UK Women Face Retirement With 40% Less Than Men

Advertisment

  • Overall women in the UK hold on average 40% less in their pension pots than men
  • In Southern Scotland, the difference is starkest with women holding almost less than half (48%)
  • Londoners fare better with the lowest percentage difference of a quarter (26%)

Profile Pensions, impartial pension experts focused on making customers better off in retirement, has released new data from a sample of more than 9000 customers* for International Women’s Day revealing the shocking difference in the pension pot sizes of men and women across the UK.

The pension adviser has exposed a gender pensions gap fuelled by a number of complex and well-documented factors, such as gender-specific job roles and huge salary disparity between men and women.

Region Male pension pot (Average) Female pension pot (Average) Percentage difference
North Scotland £38,548 £20,414 – 47%
Southern Scotland £36,836 £19,039 – 48%
North East £36,729 £21,457 – 42%
North West £37,840 £22,769 – 40%
Wales £33,924 £22,281 – 34%
West Midlands £39,219 £26,915 – 31%
East Midlands £40,183 £23,504 – 42%
East Anglia £44,752 £24,987 – 44%
Central Southern £46,922 £25,080 – 47%
South West £35,148 £20,828 – 41%
South East £46,578 £26,654 – 43%
Greater London £46,409 £34,347 – 26%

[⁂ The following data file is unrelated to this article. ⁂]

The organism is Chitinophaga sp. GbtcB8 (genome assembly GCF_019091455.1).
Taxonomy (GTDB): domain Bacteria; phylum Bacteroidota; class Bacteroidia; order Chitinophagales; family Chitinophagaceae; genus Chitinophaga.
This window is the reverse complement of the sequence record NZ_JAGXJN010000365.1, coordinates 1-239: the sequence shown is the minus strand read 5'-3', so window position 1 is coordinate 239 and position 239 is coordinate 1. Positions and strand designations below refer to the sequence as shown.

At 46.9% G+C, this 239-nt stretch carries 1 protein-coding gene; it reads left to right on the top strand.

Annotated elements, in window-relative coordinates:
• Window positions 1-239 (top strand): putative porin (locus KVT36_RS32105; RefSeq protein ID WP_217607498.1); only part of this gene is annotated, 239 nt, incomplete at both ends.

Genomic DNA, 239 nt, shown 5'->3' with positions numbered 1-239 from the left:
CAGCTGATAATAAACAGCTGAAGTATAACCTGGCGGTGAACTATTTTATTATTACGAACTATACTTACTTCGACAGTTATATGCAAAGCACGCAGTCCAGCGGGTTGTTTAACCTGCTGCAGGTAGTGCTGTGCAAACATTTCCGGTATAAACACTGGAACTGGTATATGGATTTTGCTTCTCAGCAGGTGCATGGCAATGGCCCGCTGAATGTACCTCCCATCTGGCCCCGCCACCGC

Northern Island £31,718 £20,136 – 37%
Nationwide £39,554 £ 23,792 – 40%

 

Michelle Gribbin – Chief Investment Officer at Profile Pensions said: “The findings are stark but not surprising. The reasons for the gender pension gap are well documented and hundreds of years in the making, from traditional gender-specific roles to the ongoing discrepancy between the salaries of men and women.

“Although the last 50 years have seen huge strides in the financial status of women, clearly we are still battling against an unequal legacy and steps need to be taken to make sure the gap narrows.

“Our findings are a timely reminder that women need to take action, as early as possible, to make sure that they are facing retirement confident that they have enough money to live on.”

Michelle’s top tips:

  1. Get to know your pension – Who holds it and what type of scheme do you have? How much is paid in each month and by who and how much will each pot generate in retirement? These are all good questions to start with.
  2. Understand your circumstances – Are you married or single? Do you and your partner both have your own pension provision. No two pensions are alike and it’s crucial you understand yours.
  3. Face uncomfortable questions – What happens if your partner dies? Do you know enough about their pensions status and what you are entitled to?
  4. Review regularly – You should be asking yourself these questions regularly; ideally every year and certainly every time you change job.
  5. Seek help and guidance – There are resources out there, so make the most of them. The Government has worked hard over the last few years to overhaul their guidance and alternatives such as Profile Pensions are on hand to help those with even the smallest pension pots.